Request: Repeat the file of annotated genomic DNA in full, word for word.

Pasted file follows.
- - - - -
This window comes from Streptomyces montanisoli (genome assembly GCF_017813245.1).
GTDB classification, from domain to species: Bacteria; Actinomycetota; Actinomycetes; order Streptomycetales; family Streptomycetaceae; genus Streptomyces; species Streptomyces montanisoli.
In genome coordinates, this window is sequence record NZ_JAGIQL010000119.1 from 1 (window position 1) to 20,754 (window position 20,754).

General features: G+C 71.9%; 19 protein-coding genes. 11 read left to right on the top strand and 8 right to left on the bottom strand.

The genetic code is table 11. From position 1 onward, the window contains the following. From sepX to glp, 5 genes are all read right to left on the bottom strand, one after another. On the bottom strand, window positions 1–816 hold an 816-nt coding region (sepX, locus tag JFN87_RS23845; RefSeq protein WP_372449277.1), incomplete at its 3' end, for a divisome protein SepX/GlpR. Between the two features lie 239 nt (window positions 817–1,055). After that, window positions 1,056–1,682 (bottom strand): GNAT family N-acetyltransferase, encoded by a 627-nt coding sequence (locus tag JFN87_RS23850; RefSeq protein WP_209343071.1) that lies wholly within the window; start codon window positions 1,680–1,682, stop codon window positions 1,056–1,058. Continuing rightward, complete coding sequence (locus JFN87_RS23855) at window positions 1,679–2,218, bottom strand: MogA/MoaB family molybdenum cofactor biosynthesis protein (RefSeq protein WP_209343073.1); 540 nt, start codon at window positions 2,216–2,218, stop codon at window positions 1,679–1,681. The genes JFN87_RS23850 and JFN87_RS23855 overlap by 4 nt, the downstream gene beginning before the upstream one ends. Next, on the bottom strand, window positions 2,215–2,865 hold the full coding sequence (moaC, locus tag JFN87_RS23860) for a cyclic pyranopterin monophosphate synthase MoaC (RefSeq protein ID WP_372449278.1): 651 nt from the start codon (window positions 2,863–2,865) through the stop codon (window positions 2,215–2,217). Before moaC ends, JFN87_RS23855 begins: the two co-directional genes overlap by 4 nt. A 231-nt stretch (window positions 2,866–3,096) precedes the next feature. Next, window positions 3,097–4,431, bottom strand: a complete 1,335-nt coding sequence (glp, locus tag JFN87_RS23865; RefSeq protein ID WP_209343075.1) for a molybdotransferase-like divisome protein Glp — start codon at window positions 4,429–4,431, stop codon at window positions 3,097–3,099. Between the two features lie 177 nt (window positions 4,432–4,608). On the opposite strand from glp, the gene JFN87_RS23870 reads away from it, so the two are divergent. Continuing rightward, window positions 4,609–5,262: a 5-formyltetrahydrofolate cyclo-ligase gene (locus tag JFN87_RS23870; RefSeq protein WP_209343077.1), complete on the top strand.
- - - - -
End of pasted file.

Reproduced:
This window comes from Streptomyces montanisoli (genome assembly GCF_017813245.1).
GTDB classification, from domain to species: Bacteria; Actinomycetota; Actinomycetes; order Streptomycetales; family Streptomycetaceae; genus Streptomyces; species Streptomyces montanisoli.
In genome coordinates, this window is sequence record NZ_JAGIQL010000119.1 from 1 (window position 1) to 20,754 (window position 20,754).

General features: G+C 71.9%; 19 protein-coding genes. 11 read left to right on the top strand and 8 right to left on the bottom strand.

The genetic code is table 11. From position 1 onward, the window contains the following. From sepX to glp, 5 genes are all read right to left on the bottom strand, one after another. On the bottom strand, window positions 1–816 hold an 816-nt coding region (sepX, locus tag JFN87_RS23845; RefSeq protein WP_372449277.1), incomplete at its 3' end, for a divisome protein SepX/GlpR. Between the two features lie 239 nt (window positions 817–1,055). After that, window positions 1,056–1,682 (bottom strand): GNAT family N-acetyltransferase, encoded by a 627-nt coding sequence (locus tag JFN87_RS23850; RefSeq protein WP_209343071.1) that lies wholly within the window; start codon window positions 1,680–1,682, stop codon window positions 1,056–1,058. Continuing rightward, complete coding sequence (locus JFN87_RS23855) at window positions 1,679–2,218, bottom strand: MogA/MoaB family molybdenum cofactor biosynthesis protein (RefSeq protein WP_209343073.1); 540 nt, start codon at window positions 2,216–2,218, stop codon at window positions 1,679–1,681. The genes JFN87_RS23850 and JFN87_RS23855 overlap by 4 nt, the downstream gene beginning before the upstream one ends. Next, on the bottom strand, window positions 2,215–2,865 hold the full coding sequence (moaC, locus tag JFN87_RS23860) for a cyclic pyranopterin monophosphate synthase MoaC (RefSeq protein ID WP_372449278.1): 651 nt from the start codon (window positions 2,863–2,865) through the stop codon (window positions 2,215–2,217). Before moaC ends, JFN87_RS23855 begins: the two co-directional genes overlap by 4 nt. A 231-nt stretch (window positions 2,866–3,096) precedes the next feature. Next, window positions 3,097–4,431, bottom strand: a complete 1,335-nt coding sequence (glp, locus tag JFN87_RS23865; RefSeq protein ID WP_209343075.1) for a molybdotransferase-like divisome protein Glp — start codon at window positions 4,429–4,431, stop codon at window positions 3,097–3,099. Between the two features lie 177 nt (window positions 4,432–4,608). On the opposite strand from glp, the gene JFN87_RS23870 reads away from it, so the two are divergent. Continuing rightward, window positions 4,609–5,262: a 5-formyltetrahydrofolate cyclo-ligase gene (locus tag JFN87_RS23870; RefSeq protein WP_209343077.1), complete on the top strand.